13
Jul 06

“The Victorians Were A Bit Rubbish Really But Had Grebt Sea Adventures” Genre

FT + The Brown Wedge7 comments • 587 views

I have never really read much historical fiction. Then recently I have stumbled on what seems to be a small but thriving subsection: which you could call “Victorian were a bit rubbish really but had grebt sea adventures” genre. This usualy mixes up historical figures with a bit of Hornblowing sea action, plus long digressions on what was considered the in sciences of the day (geology, craniology, racism). Plus long passages where people declare that they believe in God because he is a Englishman. This genre includes Matthew Kneale’s “English Passengers” and Harry Thompson’s “This Thing Of Darkness” and as a genre seems to require the following:
A)      The battle between science and religion
B)       In particular the these days laughable stabs at using science to prove bits of the Bible, (ie the whereabouts of the Garden Of Eden, the Flood)
C)       Appalling treatment of foreigners, in particular indigenous people and tribes being killed for sport
D)      The education and downfall of a noble savage
E)       The slightly smug sensation that this presentation is rewriting history and displaying it as a rightly barbarous and stupid time where the belief of English racial superiority echoed the worse excesses of the Nazi regime
F)       Rollicking sea adventures to distract you from A – E.

It is a readable genre, though often more due to F than A-E, but in the novels stab for authenticity I have qualms. In presenting the rationale for their real characters actions, there is plenty of after-the-fact theorising. I wonder what the ethics of writing fiction about real people are, and much as in the case of bio-pics, are factual alterations acceptable to get the feel of a life. Perhaps, but it is the bystanding characters who get the raw end of this deal. I do feel sorry for the crewmembers of the Beagle who get amalgamated, and the Tasmanian aborigines who are sidelined in favour of a more plot driving fictional counterpart.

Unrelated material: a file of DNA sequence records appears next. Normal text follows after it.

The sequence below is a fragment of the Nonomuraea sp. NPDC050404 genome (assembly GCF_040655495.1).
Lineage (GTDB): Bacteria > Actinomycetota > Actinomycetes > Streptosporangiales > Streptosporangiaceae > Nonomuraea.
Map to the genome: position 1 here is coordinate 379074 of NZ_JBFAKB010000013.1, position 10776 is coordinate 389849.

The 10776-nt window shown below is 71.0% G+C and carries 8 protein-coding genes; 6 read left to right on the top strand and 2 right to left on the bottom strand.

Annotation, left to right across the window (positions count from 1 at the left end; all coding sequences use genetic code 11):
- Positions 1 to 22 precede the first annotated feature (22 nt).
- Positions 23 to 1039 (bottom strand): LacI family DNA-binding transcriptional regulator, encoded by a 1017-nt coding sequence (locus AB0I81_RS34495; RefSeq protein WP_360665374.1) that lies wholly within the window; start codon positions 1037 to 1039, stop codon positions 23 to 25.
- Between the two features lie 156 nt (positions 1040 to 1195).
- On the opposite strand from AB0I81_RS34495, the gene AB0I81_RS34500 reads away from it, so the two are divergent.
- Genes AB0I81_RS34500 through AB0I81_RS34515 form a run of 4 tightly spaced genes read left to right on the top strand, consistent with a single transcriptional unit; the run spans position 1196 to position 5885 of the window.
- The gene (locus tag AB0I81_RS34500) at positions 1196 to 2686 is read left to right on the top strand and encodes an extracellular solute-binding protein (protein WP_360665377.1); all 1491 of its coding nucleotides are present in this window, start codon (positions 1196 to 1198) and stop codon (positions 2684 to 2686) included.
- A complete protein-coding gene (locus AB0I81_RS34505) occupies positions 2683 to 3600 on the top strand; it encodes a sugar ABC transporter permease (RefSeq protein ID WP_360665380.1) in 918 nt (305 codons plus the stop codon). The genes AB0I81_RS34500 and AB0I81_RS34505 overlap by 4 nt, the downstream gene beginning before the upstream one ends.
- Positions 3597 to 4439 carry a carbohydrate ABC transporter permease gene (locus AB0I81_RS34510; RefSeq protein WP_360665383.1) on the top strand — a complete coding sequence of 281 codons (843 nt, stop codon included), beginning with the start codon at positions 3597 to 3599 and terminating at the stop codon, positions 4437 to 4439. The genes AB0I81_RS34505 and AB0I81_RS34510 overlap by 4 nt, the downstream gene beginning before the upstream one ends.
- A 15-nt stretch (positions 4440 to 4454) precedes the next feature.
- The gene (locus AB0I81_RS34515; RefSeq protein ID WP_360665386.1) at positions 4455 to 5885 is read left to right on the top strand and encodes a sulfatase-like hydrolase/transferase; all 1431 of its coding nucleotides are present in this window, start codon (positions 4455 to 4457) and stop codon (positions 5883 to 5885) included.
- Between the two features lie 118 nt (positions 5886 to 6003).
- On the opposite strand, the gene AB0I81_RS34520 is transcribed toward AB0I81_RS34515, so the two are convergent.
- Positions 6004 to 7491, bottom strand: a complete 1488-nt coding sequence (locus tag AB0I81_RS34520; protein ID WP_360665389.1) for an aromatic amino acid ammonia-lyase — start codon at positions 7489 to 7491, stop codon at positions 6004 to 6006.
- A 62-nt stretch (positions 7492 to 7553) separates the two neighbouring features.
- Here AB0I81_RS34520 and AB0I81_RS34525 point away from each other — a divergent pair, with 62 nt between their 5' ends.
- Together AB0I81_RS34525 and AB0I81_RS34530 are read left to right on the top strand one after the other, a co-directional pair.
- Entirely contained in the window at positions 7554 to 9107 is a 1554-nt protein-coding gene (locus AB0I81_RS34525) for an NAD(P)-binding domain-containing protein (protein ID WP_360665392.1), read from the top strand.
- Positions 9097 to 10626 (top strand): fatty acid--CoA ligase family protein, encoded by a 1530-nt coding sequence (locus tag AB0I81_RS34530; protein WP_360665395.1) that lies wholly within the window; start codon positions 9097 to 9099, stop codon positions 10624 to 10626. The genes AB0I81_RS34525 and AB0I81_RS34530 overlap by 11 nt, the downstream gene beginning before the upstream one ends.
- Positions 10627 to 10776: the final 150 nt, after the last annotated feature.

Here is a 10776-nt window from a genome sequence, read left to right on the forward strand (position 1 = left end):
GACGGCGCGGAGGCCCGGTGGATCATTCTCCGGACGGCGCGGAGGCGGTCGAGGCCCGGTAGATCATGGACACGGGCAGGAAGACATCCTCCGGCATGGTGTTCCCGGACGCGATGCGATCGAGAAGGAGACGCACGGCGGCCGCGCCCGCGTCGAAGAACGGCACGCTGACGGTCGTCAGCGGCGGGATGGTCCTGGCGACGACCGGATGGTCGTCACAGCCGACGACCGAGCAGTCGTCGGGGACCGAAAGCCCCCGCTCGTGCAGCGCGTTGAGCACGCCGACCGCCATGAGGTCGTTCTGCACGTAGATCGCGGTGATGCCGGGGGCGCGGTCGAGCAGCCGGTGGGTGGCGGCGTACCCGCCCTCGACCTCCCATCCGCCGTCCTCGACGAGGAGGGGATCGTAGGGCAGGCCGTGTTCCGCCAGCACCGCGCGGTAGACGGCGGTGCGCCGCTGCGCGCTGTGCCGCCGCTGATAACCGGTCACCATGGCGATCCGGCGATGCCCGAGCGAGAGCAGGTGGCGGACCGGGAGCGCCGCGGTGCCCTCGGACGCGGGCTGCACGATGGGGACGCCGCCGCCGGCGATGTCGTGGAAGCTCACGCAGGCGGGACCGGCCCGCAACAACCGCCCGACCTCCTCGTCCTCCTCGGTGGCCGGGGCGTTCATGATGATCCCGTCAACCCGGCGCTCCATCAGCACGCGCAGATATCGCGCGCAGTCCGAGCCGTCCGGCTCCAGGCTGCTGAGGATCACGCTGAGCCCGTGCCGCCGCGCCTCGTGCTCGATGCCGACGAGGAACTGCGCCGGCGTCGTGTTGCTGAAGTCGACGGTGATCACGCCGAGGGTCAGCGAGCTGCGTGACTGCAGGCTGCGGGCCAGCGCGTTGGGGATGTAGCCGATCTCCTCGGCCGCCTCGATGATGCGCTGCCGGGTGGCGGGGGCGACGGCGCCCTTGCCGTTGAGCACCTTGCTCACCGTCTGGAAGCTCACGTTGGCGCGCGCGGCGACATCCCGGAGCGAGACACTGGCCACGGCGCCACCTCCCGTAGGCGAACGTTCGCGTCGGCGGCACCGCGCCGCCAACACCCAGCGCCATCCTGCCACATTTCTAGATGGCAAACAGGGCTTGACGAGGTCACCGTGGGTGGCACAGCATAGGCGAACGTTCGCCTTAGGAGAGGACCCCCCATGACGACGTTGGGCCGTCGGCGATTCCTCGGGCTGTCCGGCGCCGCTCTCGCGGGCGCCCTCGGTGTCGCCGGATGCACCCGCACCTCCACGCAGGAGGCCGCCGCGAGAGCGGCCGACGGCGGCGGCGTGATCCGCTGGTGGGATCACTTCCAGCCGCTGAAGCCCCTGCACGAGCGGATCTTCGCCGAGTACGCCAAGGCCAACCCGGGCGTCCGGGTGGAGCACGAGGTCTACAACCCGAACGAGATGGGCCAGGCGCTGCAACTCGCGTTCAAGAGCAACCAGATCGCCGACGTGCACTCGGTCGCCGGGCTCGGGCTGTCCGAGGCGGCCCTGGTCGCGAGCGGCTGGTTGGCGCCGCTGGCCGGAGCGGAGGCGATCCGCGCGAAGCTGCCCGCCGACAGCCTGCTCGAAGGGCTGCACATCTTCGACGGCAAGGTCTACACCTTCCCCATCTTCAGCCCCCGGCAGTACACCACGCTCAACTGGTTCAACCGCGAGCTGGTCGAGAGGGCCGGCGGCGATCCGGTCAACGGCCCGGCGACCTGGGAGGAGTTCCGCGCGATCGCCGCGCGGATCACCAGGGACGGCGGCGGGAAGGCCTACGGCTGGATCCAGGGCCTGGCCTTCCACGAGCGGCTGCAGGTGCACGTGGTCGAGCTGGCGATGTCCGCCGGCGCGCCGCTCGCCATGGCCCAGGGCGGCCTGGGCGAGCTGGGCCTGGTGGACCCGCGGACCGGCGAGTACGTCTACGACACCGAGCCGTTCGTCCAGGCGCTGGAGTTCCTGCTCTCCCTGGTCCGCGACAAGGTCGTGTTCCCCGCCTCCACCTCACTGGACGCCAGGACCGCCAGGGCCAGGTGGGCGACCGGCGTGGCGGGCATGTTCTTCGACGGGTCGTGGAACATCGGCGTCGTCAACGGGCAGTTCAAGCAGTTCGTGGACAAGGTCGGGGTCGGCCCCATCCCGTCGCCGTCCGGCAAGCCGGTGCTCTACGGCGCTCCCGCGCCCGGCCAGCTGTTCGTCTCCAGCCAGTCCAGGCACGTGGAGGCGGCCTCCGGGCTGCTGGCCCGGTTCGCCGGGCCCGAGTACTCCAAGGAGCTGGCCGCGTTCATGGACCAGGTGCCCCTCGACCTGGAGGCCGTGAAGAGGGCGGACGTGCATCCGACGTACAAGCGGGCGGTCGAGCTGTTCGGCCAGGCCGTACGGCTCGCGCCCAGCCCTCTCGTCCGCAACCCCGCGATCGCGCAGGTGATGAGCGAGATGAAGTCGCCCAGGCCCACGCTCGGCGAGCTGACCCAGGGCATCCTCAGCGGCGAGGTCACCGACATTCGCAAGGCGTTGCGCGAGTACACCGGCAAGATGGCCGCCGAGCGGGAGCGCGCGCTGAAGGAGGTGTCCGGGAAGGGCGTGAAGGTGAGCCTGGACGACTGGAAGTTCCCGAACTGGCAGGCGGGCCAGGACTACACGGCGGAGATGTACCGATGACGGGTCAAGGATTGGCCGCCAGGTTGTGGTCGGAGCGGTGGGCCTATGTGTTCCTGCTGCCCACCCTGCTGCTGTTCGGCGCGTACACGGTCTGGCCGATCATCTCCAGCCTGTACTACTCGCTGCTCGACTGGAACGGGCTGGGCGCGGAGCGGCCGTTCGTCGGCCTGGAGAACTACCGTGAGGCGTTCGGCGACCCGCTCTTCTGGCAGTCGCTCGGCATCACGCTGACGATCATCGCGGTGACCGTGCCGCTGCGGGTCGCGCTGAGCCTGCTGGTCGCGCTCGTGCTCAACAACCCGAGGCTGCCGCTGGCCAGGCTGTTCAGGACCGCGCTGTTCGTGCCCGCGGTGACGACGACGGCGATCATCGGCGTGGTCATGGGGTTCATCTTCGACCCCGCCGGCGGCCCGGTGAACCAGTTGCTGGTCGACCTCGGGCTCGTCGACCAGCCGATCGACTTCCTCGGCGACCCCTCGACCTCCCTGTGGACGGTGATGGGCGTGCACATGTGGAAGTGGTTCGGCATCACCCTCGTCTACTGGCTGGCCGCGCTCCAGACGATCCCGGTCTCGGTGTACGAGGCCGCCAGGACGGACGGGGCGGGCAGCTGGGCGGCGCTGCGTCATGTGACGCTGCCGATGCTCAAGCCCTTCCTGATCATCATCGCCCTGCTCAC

And is doing loads of research, and writing about a real character just an excuse not to make up a character from scratch?

Comments

  1. 1
    Pete Baran on 13 Jul 2006 #

    Apologies for this rocking up little. Not sure why. Alang, can you help?

    I wanted to include Mallick’s The New World in this as well, but it does not fit the genre half as good. And its Mallick (inheritor of the mantle of Kubrick as over-rated directors go).

  2. 2
    CarsmileSteve on 13 Jul 2006 #

    there, that’s better.

  3. 3
    Pete Baran on 13 Jul 2006 #

    Thank you. Might shift a few of the bullet points now…

  4. 4
    Alan on 13 Jul 2006 #

    @pete: whatever you are using to write your posts is putting in loads of un-necessary HTML markup. specifically <font tags.

  5. 5
    p^nk s on 13 Jul 2006 #

    ick factor alert!

    mallick = NO GOOD
    kubrick = NO GOOD
    mackendrick = LET’S NOT SPOIL THE JOKE NOW IT’S BEGUN

  6. 6
    Alan on 13 Jul 2006 #
    1. You can do letter-based
    2. ordered lists
    3. using STYLE=A
    4. inside the initial OL tag
    5. I hope

    oh no, maybe not :-( it\’s the more complex STYLE=\”list-style-type: upper-alpha\”. best not bother, eh

  7. 7
    Magnus on 14 Jul 2006 #

    I read Sweet Thames by Matthew Kneale (offspring of Quatermass scribe Nigel Kneale, as everyone already knew) last year. It did little bits of A and E, but none of the rest really. Nonetheless it did revisionist and parallel history simulataniously, although what mattered to the reader was the story and characters. I would hesitate to call it a useful history source, but it was fiction rather than under-the-radar education, and I enjoyed it a lot.

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